Georgia families deserve a representative who will fight for them to make sure every dollar the government takes in is spent in the best possible way for the Sixth District.

I am committed to bringing fresh leadership, accountability, and fiscal responsibility to Washington. This plan is the start of my commitment to do just that.

Every year, the federal government spends more than $1 billion to find waste in the federal budget, creating a blueprint to save taxpayers’ money by eliminating programs we don’t need and making government more efficient. Yet year after year, Congress and the White House ignore these reports, putting entrenched special interests over American taxpayers.

That’s unacceptable.

We need to take action. By simply following these existing recommendations, we can potentially save billions of dollars for taxpayers over the next decade. Because my campaign is powered by grassroots volunteers and donors, I won’t be beholden to the partisan politics and special interest lobbyists that prevent these common sense reforms from happening.

There’s no question that fighting Washington special interests to eliminate the waste identified in this plan is going to be difficult. But I’m up for the challenge.

Since 2011, the nonpartisan Government Accountability Office has identified 616 “opportunities to reduce fragmentation, overlap and duplication, and achieve other financial benefits.”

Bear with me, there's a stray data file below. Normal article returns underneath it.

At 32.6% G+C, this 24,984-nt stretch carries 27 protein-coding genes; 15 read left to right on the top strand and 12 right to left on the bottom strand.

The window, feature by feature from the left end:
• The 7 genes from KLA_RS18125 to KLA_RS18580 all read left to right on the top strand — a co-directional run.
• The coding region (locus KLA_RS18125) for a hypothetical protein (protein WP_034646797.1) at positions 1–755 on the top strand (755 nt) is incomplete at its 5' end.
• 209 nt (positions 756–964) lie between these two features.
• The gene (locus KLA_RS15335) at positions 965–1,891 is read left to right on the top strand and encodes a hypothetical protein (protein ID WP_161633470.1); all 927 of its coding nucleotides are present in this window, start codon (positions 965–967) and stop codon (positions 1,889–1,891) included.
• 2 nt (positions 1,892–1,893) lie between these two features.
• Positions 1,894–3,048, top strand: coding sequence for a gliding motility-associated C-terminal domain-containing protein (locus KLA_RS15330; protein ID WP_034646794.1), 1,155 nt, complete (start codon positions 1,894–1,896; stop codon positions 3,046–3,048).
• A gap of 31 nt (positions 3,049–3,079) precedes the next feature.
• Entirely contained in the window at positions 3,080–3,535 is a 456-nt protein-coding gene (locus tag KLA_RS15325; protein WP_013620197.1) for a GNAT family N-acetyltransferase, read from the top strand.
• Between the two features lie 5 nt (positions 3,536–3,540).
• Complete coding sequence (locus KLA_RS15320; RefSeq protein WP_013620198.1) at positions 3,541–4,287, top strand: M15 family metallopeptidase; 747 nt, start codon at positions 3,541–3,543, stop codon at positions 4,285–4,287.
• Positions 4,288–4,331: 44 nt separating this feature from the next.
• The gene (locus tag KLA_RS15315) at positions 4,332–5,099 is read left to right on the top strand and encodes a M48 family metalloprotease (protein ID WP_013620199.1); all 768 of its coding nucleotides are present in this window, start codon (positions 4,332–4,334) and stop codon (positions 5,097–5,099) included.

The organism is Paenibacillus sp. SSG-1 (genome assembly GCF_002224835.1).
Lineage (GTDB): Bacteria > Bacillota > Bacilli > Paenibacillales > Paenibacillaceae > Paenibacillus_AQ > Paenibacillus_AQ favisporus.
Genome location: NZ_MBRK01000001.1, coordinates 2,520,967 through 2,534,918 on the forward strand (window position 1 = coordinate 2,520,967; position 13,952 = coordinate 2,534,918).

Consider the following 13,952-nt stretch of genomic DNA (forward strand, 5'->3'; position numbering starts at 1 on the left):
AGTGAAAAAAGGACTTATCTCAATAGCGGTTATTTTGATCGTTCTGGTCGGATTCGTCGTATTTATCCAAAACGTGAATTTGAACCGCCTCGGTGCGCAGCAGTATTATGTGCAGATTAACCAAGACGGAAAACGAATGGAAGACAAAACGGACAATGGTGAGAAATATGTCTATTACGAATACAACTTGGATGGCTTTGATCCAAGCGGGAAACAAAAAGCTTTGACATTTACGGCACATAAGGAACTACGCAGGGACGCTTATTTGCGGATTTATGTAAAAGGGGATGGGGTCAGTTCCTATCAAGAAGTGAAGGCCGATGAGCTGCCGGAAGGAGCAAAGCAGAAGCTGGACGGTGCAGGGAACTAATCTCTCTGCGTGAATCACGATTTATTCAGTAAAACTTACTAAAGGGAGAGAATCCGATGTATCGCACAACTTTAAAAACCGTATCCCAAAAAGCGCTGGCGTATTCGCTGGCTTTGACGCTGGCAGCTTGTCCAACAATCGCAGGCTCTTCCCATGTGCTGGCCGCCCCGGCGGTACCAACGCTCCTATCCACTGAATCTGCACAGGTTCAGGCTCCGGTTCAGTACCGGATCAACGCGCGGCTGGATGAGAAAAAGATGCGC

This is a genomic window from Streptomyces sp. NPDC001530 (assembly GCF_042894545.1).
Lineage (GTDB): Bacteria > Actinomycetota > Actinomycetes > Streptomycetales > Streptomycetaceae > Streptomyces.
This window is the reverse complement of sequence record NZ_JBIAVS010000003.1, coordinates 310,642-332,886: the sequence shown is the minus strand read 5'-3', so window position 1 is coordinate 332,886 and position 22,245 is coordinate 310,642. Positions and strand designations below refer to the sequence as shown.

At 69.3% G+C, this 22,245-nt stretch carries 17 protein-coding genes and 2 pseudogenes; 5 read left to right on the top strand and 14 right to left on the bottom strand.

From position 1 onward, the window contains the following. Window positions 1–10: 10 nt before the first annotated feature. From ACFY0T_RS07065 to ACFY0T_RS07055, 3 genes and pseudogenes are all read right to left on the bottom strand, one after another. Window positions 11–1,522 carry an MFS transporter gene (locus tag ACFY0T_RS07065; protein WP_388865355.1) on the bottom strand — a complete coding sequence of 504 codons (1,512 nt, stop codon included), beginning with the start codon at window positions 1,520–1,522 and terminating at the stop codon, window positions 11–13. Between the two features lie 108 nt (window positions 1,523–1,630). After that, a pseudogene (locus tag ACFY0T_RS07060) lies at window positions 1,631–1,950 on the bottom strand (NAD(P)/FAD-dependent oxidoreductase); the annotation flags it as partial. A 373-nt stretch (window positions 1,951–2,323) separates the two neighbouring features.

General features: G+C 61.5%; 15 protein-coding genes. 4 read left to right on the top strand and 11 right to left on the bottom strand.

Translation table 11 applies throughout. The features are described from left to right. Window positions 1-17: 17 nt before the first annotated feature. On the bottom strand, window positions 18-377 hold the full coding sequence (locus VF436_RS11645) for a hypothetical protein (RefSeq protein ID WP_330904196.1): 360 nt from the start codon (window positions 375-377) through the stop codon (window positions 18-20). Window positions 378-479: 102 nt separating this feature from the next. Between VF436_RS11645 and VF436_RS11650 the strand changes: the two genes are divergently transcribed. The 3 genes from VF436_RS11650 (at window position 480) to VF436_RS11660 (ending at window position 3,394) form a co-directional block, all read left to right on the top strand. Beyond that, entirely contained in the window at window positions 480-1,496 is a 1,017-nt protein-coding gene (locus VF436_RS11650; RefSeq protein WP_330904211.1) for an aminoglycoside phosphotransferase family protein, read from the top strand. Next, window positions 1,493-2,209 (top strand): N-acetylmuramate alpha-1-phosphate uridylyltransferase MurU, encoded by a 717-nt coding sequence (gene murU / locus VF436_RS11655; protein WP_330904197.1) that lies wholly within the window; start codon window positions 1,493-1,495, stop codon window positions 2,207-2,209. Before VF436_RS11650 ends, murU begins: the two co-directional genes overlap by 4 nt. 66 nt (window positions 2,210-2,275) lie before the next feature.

Only 260 of those issues have been fully addressed.

While I do not necessarily agree with all the report’s recommendations, Congress should force the government to address the issues raised and either enact the recommendations or offer an explanation for why a current practice should continue. And some of these savings can be, for example, reprogrammed to Operations & Maintenance to strengthen military capabilities.

If elected, one of my first actions in Congress will be to recommend the savings below. My suggestions have already been verified by independent fact-checkers, who stated “there are indeed $16 billion in cuts recommended by a credible study.”

Save $5.4 billion by consolidating federal data centers

Save $388 Million by consolidating mobile communications

Implement strategic sourcing at Department of Defense and save $4 Billion

Improve existing joint basing at Department of Defense and save $2.3 billion

Improve demonstrative spending at Centers for Medicare and Medicaid Services to save at least $2 Billion

Improve oversight of state CMS spending to save at least $200 Million

Save $1.7 billion by improving management of oil and gas on federal lands

Total Savings: $16 billion

Report: 2016 Annual Report,” Congressional Budget Office, 4/2016
We have the potential to immediately save taxpayers’ hard-earned money, and this is just the beginning.

Bringing the Government up to Private Sector Standards

Some branches of government use laughably outdated technology and financial management systems. In addition to slowing things down, it’s costing taxpayers money.

The Government Accountability Office (GAO) found that in FY2014 the federal government had a payment error rate of 4.5%, resulting in $124.7 billion in improper payments, and that’s in part due to its outdated computer systems. In fact a recent study found that there are 6.5 million active Social Security numbers for people over 112, despite the fact that there are only 42 people that old worldwide.